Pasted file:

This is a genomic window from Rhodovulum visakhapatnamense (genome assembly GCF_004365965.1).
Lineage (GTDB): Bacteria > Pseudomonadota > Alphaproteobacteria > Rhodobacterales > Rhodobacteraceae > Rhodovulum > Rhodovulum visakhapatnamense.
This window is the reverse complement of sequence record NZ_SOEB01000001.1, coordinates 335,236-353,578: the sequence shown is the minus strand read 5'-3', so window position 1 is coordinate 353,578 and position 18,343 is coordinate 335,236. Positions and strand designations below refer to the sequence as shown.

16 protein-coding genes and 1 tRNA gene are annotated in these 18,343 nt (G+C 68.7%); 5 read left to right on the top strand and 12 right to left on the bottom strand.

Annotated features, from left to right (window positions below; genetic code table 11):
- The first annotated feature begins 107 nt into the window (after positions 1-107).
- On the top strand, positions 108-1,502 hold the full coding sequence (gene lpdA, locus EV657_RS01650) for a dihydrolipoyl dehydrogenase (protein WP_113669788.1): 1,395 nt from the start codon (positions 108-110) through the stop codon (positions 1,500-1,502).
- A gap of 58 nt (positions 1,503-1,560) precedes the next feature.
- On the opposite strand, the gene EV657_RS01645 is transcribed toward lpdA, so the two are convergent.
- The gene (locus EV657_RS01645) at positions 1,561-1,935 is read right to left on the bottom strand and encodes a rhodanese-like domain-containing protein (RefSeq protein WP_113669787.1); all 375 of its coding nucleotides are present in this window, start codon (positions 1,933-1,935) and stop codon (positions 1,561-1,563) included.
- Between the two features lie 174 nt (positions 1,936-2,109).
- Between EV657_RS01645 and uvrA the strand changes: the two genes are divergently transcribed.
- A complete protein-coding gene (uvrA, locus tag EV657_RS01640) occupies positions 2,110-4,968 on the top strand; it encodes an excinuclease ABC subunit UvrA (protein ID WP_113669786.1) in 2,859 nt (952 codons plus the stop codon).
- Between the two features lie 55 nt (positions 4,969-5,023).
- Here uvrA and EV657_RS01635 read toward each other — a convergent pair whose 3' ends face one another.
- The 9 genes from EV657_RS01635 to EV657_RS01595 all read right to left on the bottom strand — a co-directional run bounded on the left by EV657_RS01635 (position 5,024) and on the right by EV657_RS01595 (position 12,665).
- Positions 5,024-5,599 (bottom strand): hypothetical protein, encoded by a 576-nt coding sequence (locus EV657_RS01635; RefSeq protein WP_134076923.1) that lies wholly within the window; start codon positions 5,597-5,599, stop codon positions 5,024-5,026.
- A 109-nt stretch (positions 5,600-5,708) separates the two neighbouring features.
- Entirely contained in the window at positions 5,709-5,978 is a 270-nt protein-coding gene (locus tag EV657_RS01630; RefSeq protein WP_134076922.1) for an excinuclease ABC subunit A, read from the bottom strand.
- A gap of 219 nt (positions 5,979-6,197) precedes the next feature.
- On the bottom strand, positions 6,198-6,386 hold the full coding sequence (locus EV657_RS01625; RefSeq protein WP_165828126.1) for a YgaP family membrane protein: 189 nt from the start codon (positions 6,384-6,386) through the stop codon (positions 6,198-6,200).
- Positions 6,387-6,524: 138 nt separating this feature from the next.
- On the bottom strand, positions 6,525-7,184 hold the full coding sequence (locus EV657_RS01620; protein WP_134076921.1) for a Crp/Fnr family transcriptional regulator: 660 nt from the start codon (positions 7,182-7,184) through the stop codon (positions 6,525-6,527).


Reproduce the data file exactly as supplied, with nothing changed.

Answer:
This is a genomic window from Rhodovulum visakhapatnamense (genome assembly GCF_004365965.1).
Lineage (GTDB): Bacteria > Pseudomonadota > Alphaproteobacteria > Rhodobacterales > Rhodobacteraceae > Rhodovulum > Rhodovulum visakhapatnamense.
This window is the reverse complement of sequence record NZ_SOEB01000001.1, coordinates 335,236-353,578: the sequence shown is the minus strand read 5'-3', so window position 1 is coordinate 353,578 and position 18,343 is coordinate 335,236. Positions and strand designations below refer to the sequence as shown.

16 protein-coding genes and 1 tRNA gene are annotated in these 18,343 nt (G+C 68.7%); 5 read left to right on the top strand and 12 right to left on the bottom strand.

Annotated features, from left to right (window positions below; genetic code table 11):
- The first annotated feature begins 107 nt into the window (after positions 1-107).
- On the top strand, positions 108-1,502 hold the full coding sequence (gene lpdA, locus EV657_RS01650) for a dihydrolipoyl dehydrogenase (protein WP_113669788.1): 1,395 nt from the start codon (positions 108-110) through the stop codon (positions 1,500-1,502).
- A gap of 58 nt (positions 1,503-1,560) precedes the next feature.
- On the opposite strand, the gene EV657_RS01645 is transcribed toward lpdA, so the two are convergent.
- The gene (locus EV657_RS01645) at positions 1,561-1,935 is read right to left on the bottom strand and encodes a rhodanese-like domain-containing protein (RefSeq protein WP_113669787.1); all 375 of its coding nucleotides are present in this window, start codon (positions 1,933-1,935) and stop codon (positions 1,561-1,563) included.
- Between the two features lie 174 nt (positions 1,936-2,109).
- Between EV657_RS01645 and uvrA the strand changes: the two genes are divergently transcribed.
- A complete protein-coding gene (uvrA, locus tag EV657_RS01640) occupies positions 2,110-4,968 on the top strand; it encodes an excinuclease ABC subunit UvrA (protein ID WP_113669786.1) in 2,859 nt (952 codons plus the stop codon).
- Between the two features lie 55 nt (positions 4,969-5,023).
- Here uvrA and EV657_RS01635 read toward each other — a convergent pair whose 3' ends face one another.
- The 9 genes from EV657_RS01635 to EV657_RS01595 all read right to left on the bottom strand — a co-directional run bounded on the left by EV657_RS01635 (position 5,024) and on the right by EV657_RS01595 (position 12,665).
- Positions 5,024-5,599 (bottom strand): hypothetical protein, encoded by a 576-nt coding sequence (locus EV657_RS01635; RefSeq protein WP_134076923.1) that lies wholly within the window; start codon positions 5,597-5,599, stop codon positions 5,024-5,026.
- A 109-nt stretch (positions 5,600-5,708) separates the two neighbouring features.
- Entirely contained in the window at positions 5,709-5,978 is a 270-nt protein-coding gene (locus tag EV657_RS01630; RefSeq protein WP_134076922.1) for an excinuclease ABC subunit A, read from the bottom strand.
- A gap of 219 nt (positions 5,979-6,197) precedes the next feature.
- On the bottom strand, positions 6,198-6,386 hold the full coding sequence (locus EV657_RS01625; RefSeq protein WP_165828126.1) for a YgaP family membrane protein: 189 nt from the start codon (positions 6,384-6,386) through the stop codon (positions 6,198-6,200).
- Positions 6,387-6,524: 138 nt separating this feature from the next.
- On the bottom strand, positions 6,525-7,184 hold the full coding sequence (locus EV657_RS01620; protein WP_134076921.1) for a Crp/Fnr family transcriptional regulator: 660 nt from the start codon (positions 7,182-7,184) through the stop codon (positions 6,525-6,527).